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(Guinea Worm Disease)
Dracunculiasis is infection caused by the roundworm Dracunculus medinensis. It causes a painful, inflamed skin sore and debilitating arthritis.
People become infected by drinking water containing tiny crustaceans infected with the roundworm.
A blister forms, usually on the lower legs or feet, with swelling, redness, and burning pain in the area around it, and the joints near the blister may be damaged.
Doctors diagnose the infection when they see the worm come out through the blister.
Drinking only water that has been filtered, boiled, or chlorinated helps prevent the infection.
The worm is removed by slowly rolling it on a stick or surgically.
About 25 years ago, dracunculiasis was widespread in many parts of tropical Africa, Yemen, India, and Pakistan. Today, because of international efforts to stop the disease, infection occurs in only a few African countries. The Carter Center reports that only 542 cases occurred in 2012. All of those cases were in 4 African countries—South Sudan, Chad, Mali, and Ethiopia.
People become infected by drinking water containing tiny infected crustaceans. The immature worms (larvae) live inside the crustaceans. After the crustaceans are ingested, they die and release the larvae, which penetrate the wall of the intestine and enter the abdominal cavity. Inside the abdomen, larvae mature into adult worms in about 1 year, and the adult worms mate. After mating, female worms leave the abdomen and move through tissues under the skin, usually to the lower legs or feet. There, they create an opening through the skin, which causes severe, burning discomfort. When people attempt to relieve the burning by soaking their leg in water, the pregnant worm releases larvae into the water. Once the larvae are in the water, they find and infect another crustacean. If the pregnant worms do not reach the skin, they die and disintegrate or harden (calcify) under the skin.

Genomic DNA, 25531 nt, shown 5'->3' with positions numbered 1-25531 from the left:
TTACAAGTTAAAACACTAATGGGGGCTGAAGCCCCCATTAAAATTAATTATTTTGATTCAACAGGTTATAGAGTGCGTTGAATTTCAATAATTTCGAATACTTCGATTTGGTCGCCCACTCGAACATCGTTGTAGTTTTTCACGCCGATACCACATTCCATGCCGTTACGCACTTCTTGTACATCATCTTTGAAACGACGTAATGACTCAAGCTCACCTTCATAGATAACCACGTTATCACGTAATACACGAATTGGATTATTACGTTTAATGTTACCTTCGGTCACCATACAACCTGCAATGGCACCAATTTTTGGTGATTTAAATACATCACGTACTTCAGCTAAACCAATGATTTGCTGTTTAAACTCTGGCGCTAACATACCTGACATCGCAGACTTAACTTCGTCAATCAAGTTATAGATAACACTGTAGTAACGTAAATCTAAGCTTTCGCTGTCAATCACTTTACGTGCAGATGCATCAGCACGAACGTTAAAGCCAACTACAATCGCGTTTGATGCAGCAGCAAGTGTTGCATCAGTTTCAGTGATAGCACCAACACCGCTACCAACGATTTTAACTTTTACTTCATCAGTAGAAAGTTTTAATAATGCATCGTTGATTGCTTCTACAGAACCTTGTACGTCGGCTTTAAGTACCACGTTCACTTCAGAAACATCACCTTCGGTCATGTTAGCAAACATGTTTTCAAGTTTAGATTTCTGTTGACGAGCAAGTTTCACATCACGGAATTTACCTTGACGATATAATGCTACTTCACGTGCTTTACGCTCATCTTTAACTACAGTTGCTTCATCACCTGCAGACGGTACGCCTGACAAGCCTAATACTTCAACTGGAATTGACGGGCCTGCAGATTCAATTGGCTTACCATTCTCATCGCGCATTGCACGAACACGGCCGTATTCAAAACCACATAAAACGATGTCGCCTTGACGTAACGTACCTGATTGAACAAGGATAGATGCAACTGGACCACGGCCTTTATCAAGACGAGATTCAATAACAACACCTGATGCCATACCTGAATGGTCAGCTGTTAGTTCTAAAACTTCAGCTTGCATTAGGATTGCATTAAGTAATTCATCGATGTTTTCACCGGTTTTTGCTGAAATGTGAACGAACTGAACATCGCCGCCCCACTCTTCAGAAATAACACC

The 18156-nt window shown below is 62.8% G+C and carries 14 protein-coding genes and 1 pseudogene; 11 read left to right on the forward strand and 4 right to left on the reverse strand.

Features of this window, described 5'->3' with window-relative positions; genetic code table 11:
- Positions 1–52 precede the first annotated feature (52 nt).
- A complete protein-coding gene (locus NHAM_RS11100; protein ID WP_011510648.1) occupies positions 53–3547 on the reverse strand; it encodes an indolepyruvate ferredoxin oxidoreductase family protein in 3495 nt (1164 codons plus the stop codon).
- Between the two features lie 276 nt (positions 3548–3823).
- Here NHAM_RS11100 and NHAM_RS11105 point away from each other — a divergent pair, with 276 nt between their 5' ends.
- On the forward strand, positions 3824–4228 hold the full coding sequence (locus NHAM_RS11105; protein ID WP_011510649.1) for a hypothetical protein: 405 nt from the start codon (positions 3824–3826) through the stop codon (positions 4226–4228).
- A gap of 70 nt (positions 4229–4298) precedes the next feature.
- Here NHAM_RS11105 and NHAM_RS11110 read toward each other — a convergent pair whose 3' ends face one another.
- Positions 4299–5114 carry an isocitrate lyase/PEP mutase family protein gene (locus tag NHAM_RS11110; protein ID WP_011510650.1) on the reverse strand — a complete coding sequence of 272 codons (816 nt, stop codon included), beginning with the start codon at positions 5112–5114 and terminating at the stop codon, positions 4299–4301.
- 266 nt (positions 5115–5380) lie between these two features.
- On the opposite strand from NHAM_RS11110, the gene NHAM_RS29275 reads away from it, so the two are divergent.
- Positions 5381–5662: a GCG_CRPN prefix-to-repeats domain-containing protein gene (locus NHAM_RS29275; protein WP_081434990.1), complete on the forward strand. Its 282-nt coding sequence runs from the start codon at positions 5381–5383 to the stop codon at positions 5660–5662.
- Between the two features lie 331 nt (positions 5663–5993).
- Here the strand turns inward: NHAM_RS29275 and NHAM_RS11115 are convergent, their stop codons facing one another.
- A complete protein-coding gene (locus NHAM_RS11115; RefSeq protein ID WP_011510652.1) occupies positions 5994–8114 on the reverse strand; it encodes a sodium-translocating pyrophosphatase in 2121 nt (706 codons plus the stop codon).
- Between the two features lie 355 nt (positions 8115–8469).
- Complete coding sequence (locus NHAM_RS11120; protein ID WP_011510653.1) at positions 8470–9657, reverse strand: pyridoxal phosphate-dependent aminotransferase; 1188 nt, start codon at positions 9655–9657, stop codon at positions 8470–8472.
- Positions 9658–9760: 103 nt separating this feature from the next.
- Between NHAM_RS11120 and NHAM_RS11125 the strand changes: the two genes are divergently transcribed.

Dracunculiasis symptoms start when the worm begins to break through the skin. A blister forms over the worm's location. The area around the blister itches, burns, and is inflamed—swollen, red, and painful. Materials released by the worm may cause an allergic reaction, which can result in difficulty breathing, vomiting, an itchy rash, and disabling pain. Soon the blister opens, and the worm can be seen. Later the worm leaves the body, and symptoms subside.
Usually, the blister heals after the adult worm leaves the body. However, in about 50% of people, bacterial infections develop around the opening for the worm. Sometimes joints and tendons near the blister are damaged.
Usually, the adult worm is slowly removed over days to weeks by rolling it on a stick. When the head starts to come out, the person grasps it and wraps the end of the worm around a small stick. Gradually, as the worm loosens, the stick is turned, wrapping more of the worm around the stick. Eventually, the worm is pulled free and discarded. When health care workers are available, they can remove the worm through a small incision made after a local anesthetic is used.
No drugs can kill the worms. But if a bacterial infection develops around the worm's opening, people may need antibiotics.
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